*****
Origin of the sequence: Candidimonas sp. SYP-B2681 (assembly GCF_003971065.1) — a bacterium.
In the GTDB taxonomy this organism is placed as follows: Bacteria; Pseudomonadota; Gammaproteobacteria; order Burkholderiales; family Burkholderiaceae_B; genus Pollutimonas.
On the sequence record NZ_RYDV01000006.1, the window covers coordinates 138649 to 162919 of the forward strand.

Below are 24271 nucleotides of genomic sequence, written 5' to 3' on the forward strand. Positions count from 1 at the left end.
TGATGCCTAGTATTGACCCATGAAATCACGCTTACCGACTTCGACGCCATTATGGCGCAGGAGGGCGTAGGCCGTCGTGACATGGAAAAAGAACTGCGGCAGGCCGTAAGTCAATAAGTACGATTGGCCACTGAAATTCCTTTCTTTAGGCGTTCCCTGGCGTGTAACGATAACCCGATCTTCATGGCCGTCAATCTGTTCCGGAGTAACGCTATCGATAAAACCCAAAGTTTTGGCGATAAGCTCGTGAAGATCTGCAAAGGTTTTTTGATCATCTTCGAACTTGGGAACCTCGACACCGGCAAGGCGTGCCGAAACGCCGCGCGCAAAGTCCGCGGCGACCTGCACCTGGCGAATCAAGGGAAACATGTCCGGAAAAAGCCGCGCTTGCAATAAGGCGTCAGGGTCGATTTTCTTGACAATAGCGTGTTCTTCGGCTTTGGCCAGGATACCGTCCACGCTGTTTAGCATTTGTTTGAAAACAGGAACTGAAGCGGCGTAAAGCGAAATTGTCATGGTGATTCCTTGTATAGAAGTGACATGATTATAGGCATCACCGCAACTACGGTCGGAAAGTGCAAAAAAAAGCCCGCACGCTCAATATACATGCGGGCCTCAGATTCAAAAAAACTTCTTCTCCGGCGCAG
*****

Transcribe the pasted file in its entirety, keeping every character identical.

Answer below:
Origin of the sequence: Candidimonas sp. SYP-B2681 (assembly GCF_003971065.1) — a bacterium.
In the GTDB taxonomy this organism is placed as follows: Bacteria; Pseudomonadota; Gammaproteobacteria; order Burkholderiales; family Burkholderiaceae_B; genus Pollutimonas.
On the sequence record NZ_RYDV01000006.1, the window covers coordinates 138649 to 162919 of the forward strand.

Below are 24271 nucleotides of genomic sequence, written 5' to 3' on the forward strand. Positions count from 1 at the left end.
TGATGCCTAGTATTGACCCATGAAATCACGCTTACCGACTTCGACGCCATTATGGCGCAGGAGGGCGTAGGCCGTCGTGACATGGAAAAAGAACTGCGGCAGGCCGTAAGTCAATAAGTACGATTGGCCACTGAAATTCCTTTCTTTAGGCGTTCCCTGGCGTGTAACGATAACCCGATCTTCATGGCCGTCAATCTGTTCCGGAGTAACGCTATCGATAAAACCCAAAGTTTTGGCGATAAGCTCGTGAAGATCTGCAAAGGTTTTTTGATCATCTTCGAACTTGGGAACCTCGACACCGGCAAGGCGTGCCGAAACGCCGCGCGCAAAGTCCGCGGCGACCTGCACCTGGCGAATCAAGGGAAACATGTCCGGAAAAAGCCGCGCTTGCAATAAGGCGTCAGGGTCGATTTTCTTGACAATAGCGTGTTCTTCGGCTTTGGCCAGGATACCGTCCACGCTGTTTAGCATTTGTTTGAAAACAGGAACTGAAGCGGCGTAAAGCGAAATTGTCATGGTGATTCCTTGTATAGAAGTGACATGATTATAGGCATCACCGCAACTACGGTCGGAAAGTGCAAAAAAAAGCCCGCACGCTCAATATACATGCGGGCCTCAGATTCAAAAAAACTTCTTCTCCGGCGCAG